Software Patents: Bilski Case before the US Supreme Court

Jun 03, 2009

The Bilski Case is to be heard by the US Supreme Court. The case deals with the patent eligibility of marketable ideas and will, according to expert opinion, have great influence on the patenting of software.

On October 30. 2008, a Court of Appeal handed down a ruling on Bilski that since then has been much discussed. Bernard Bilski and Rand Warsaw, founders of the Weatherwise company, wanted in 1997 to protect their ideas on the processing of weather risk data.

The US Patent Board refused to recognize the patent because in their opinion, the idea did not rely on technology and was merely a mental process. Patent lawyers quickly saw the similarities with the situation involving free and open software and attorneys from the US Linux distro Red Hat presented the courts of appeal with a brief of amicus curiae.

Now, after a long legal battle involving numerous appeals, the highest court in the land will decide if patents can be awarded to, for example, financial products, business principles and Internet transactions. In the latest decision on the Bilski case, IBM took sides against the patenting of business ideas, although the company itself owns many such patents. The consultant company, Accenture and American Express both support the idea.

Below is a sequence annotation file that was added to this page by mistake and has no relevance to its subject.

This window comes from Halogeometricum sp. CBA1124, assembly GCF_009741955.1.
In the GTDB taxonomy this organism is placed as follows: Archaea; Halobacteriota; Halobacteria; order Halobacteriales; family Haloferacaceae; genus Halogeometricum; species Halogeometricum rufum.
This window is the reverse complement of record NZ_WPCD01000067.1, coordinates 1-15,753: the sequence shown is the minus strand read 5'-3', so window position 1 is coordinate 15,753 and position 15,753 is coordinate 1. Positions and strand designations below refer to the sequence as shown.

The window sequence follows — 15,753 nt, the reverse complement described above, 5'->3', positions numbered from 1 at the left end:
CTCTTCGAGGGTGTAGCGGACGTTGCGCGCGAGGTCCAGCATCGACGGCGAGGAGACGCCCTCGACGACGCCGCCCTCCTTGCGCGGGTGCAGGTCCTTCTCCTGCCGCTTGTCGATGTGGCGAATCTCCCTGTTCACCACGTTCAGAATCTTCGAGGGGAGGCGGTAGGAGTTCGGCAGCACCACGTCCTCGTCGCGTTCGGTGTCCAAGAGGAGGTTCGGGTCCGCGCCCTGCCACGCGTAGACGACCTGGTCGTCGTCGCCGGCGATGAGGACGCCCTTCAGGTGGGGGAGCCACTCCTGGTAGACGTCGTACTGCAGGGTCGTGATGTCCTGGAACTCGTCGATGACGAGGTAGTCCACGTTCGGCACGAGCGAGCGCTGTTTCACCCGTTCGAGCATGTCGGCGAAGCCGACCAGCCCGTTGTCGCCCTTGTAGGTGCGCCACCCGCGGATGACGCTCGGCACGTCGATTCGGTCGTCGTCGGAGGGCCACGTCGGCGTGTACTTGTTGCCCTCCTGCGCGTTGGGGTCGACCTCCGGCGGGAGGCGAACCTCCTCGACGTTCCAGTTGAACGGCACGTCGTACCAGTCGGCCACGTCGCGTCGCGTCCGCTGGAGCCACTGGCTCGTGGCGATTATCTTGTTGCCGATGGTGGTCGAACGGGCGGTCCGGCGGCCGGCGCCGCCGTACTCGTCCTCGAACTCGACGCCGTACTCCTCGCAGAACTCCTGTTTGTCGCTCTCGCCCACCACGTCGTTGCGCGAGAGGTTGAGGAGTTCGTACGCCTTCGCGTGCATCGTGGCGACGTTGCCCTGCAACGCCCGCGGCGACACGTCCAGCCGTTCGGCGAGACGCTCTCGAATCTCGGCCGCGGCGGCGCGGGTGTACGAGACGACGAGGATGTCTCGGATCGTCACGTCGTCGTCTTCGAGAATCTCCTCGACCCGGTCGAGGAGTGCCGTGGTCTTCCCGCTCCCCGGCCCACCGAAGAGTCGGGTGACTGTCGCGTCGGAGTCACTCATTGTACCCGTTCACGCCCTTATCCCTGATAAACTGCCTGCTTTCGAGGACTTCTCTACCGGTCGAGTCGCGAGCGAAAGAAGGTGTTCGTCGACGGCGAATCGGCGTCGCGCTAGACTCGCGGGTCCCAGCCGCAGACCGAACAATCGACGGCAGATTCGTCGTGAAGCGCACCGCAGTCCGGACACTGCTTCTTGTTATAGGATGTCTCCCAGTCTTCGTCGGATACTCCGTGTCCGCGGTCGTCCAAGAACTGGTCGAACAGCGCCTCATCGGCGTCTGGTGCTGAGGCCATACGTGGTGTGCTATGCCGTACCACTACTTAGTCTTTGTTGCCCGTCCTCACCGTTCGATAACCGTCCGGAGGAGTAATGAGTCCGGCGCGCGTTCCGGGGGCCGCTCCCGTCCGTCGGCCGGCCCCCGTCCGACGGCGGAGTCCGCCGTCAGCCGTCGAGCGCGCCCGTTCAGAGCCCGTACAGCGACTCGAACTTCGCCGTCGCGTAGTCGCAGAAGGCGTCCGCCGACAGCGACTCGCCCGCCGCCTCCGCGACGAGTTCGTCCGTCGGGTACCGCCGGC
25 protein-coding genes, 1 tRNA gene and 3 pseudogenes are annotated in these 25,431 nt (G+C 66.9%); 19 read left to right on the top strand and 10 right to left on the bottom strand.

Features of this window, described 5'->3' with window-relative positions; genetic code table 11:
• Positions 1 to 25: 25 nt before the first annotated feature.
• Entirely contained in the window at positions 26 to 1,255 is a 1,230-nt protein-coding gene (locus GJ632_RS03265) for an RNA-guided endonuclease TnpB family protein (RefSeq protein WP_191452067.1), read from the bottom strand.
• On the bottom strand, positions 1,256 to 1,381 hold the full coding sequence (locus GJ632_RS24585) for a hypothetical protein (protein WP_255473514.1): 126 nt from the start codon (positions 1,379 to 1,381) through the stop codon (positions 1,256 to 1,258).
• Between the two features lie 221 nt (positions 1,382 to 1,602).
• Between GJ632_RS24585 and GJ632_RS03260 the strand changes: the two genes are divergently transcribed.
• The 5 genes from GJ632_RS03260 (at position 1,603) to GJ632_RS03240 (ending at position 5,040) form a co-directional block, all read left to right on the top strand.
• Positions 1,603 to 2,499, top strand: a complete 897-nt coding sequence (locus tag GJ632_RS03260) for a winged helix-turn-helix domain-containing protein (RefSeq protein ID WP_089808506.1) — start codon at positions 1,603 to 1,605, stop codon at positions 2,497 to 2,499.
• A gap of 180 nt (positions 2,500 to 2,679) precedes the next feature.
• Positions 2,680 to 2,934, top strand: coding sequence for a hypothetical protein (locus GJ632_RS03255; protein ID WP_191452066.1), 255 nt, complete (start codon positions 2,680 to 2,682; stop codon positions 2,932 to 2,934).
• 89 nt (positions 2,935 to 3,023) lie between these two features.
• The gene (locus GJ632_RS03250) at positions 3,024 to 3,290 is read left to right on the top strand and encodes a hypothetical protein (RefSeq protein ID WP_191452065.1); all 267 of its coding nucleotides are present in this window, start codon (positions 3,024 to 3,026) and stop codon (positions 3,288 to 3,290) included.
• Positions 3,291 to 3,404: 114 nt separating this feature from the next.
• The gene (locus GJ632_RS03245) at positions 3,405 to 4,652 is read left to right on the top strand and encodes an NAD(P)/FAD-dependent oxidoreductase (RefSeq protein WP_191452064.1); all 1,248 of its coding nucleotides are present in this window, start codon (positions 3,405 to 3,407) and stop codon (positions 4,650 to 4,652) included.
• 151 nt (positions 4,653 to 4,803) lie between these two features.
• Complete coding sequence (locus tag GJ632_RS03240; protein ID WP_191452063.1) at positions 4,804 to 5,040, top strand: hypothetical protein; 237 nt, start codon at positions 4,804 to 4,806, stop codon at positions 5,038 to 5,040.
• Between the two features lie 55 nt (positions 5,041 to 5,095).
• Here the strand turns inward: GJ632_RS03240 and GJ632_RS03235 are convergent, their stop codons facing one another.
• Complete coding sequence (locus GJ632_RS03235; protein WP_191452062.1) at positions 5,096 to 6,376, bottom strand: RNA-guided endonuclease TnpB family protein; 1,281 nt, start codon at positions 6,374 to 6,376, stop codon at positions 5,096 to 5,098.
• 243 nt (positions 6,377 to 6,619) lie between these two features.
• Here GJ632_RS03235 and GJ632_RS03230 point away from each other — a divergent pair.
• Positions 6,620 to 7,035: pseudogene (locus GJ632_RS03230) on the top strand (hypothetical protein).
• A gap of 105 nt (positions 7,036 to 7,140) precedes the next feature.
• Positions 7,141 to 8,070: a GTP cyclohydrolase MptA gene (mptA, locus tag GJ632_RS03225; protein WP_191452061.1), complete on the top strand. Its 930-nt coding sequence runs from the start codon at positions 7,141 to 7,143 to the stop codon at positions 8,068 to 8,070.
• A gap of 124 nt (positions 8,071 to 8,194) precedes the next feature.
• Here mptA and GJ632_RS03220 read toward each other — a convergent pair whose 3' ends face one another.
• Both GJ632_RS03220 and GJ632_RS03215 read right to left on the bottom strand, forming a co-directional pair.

In his blog, law professor Dennis Crouch presents the held positions of larger organizations and companies regarding the Bilski case. His blog shows that companies like Microsoft and Dell want to see patents closely linked to technological utilization, while Yahoo would like the patents to be more broadly defined. The hearing will begin in October. A result is expected early 2010.

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